Janus vs AFSCME – “the worker bees” are rising against their oppressors! Go bees!

27 Feb

Yesterday the Supreme Court was scheduled to take up the case of Janus vs AFSCME ( American Federation of State, County, and Municipal Employees). The center of this case is what unions call “fair share fees” – fees conscripted from workers who do not wish to be members of a union. This practice (which reminds me of the kid who positions himself on a corner near the school and bullies others out of their lunch money) is protected by “collective bargaining agreement”.  Both the city of Chico and the county of Butte have made such an agreement with the unions. This is what used to be referred to as a “closed shop” so a lot of proponents of Janus vs AFSCME are calling for “right to work” legislation.

The plaintiff in the case, an Illinois public employee named Mark Janus, does not want  to pay into the unions. According to  CBS News, “Janus has painted his complaint as a free speech issue. ‘I’m definitely not anti-union. Unions have their place and many people like them… I was never given a choice…'”


The media is warping this issue – journalism isn’t what it used to be. Notice the use of the word “painted“, as though Janus is being deceptive. That’s not news, it’s opinion. The appropriate way to say it would have been, “Janus says…” or even “Janus claims…”,  but the use of the word “painted” is obvious slant. In the past week I don’t think I’ve seen or heard one straight news story on this issue. Today I added a category to the blog – “Our News Media Sucks”.

Opponents say  the case “could fundamentally change the workplace for public employees nationwide. A court ruling against the union, an outcome many believe likely, could seriously dent public unions’ coffers by depriving them of a major source of these so-called ‘fair share’ fees.”   Yeah, unions are scared, because “Without fair-share fees, many unions could lose a large share of their funding. Across the border from Illinois, AFSCME Iowa Council 61 enjoys an overwhelming 83 percent support among covered workers — but only 29 percent of those workers are dues-paying members.”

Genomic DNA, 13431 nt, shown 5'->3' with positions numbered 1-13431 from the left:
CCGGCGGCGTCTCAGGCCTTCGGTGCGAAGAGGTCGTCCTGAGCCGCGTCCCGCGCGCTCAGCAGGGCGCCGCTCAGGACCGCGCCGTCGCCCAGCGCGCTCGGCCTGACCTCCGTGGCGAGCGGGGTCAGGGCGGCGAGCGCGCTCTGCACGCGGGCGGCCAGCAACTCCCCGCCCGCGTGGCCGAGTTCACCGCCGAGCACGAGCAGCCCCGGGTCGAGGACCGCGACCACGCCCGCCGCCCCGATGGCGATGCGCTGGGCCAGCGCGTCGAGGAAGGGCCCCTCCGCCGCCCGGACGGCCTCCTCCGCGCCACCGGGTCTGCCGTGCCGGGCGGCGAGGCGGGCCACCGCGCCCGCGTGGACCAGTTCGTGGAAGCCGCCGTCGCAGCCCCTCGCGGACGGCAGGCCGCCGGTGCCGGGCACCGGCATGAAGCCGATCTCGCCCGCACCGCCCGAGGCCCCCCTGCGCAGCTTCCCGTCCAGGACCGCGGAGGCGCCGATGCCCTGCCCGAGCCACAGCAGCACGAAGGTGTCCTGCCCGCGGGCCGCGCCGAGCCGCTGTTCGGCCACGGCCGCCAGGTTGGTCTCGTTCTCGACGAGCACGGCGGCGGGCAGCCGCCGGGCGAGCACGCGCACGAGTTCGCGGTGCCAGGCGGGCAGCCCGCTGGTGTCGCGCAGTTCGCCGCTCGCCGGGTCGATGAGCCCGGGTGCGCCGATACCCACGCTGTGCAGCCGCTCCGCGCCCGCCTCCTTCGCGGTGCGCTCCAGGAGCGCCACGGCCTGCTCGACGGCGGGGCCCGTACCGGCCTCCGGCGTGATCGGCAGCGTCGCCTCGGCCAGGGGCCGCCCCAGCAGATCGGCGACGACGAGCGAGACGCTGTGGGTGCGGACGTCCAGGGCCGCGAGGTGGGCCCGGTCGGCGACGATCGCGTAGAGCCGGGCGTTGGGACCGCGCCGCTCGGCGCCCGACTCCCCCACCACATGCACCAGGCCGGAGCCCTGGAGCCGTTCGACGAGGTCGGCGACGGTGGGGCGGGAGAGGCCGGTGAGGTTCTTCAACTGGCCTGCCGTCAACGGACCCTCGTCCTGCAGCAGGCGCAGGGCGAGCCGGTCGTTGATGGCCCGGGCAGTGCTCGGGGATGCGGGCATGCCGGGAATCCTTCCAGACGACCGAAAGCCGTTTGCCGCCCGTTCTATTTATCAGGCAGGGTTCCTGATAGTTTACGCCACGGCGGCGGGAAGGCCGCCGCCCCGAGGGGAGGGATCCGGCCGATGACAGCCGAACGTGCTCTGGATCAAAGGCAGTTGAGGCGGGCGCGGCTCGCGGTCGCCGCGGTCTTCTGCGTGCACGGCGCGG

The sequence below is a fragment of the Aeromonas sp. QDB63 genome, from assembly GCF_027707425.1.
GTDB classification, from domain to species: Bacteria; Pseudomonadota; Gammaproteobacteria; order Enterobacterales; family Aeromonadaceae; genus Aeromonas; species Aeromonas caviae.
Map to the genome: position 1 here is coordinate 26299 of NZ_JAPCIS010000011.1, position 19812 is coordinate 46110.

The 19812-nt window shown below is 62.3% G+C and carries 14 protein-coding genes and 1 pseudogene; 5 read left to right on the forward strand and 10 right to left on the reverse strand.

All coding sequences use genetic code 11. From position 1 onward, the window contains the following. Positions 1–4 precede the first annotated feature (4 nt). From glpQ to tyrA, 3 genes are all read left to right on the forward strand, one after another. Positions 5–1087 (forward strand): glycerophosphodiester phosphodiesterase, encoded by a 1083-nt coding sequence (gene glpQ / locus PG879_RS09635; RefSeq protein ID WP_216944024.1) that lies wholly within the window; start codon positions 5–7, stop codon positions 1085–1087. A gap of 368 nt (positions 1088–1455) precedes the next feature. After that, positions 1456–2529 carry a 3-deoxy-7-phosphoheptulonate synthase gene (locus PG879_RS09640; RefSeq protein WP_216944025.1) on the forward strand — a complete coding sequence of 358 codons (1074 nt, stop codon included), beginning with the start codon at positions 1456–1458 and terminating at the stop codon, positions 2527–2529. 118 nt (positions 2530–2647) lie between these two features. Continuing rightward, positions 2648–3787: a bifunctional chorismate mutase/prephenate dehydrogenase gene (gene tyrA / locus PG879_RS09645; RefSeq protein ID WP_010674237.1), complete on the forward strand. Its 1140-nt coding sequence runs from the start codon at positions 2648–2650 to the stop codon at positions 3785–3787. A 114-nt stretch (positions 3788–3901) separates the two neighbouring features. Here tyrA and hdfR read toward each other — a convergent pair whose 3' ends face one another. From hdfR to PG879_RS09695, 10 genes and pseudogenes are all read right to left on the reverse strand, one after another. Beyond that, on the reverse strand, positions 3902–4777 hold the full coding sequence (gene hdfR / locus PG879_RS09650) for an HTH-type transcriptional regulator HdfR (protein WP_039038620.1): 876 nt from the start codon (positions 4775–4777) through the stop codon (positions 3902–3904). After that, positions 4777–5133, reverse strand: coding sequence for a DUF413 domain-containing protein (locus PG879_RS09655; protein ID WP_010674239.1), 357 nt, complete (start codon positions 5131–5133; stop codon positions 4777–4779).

What does that say to you? People are forced to pay, but still won’t join? Won’t add their voice? Why?

When my father was forced to pay union dues to get jobs as owner/operator of his 18-wheeler, he was very bitter, saying they took more than he spent on gas, tires, and other maintenance. He had it worked out to the per hour charge, it pissed him off so much. We’d ask him what the union did for him, and he said that was the joke – his employers were mostly small businessmen, friends of his, he didn’t need a union. But, highway construction is publicly financed, and the state required them to pay union dues.

Years after my dad died, Teamsters forced the company for whom he had worked many years out of business.  Here’s a related story – Teamsters bragging about putting employers out of business.


Again the slant is pro-union – “the latest victory,” as though private business and the jobs it creates are bad for California.  My dad drove  truck for nearly 50 years, and he never complained about his employers in front of us kids, neither did his co-workers, but they bitched about Teamsters over lunch, over beers, even over their CB radios. 

Remembering those days in the cab of my dad’s Peterbilt, it offends me  that some of these public employees even describe themselves as “workers”.  Soft-handed pussies.

Here’s a very interesting point: “The result of weaker unions is often less money for workers — whether unionized or not. After Wisconsin Gov. Scott Walker restricted public-employee unions in the state, the rate of unionization fell by 6 percentage points and teachers’ salaries dropped by an average of $10,000. “

And they’re saying, that’s bad? Cause I’m saying, public employees have been overcompensated for the last 10 or more years, and it’s driving the economy into the dirt. If getting rid of collective bargaining and “fair share” theft is what we need to do to get rid of these over-fed blue jays, then let’s go for it!

The unions are trying to tell us this is bad for “workers” when it’s ” workers” who are pulling the rug out from under them.



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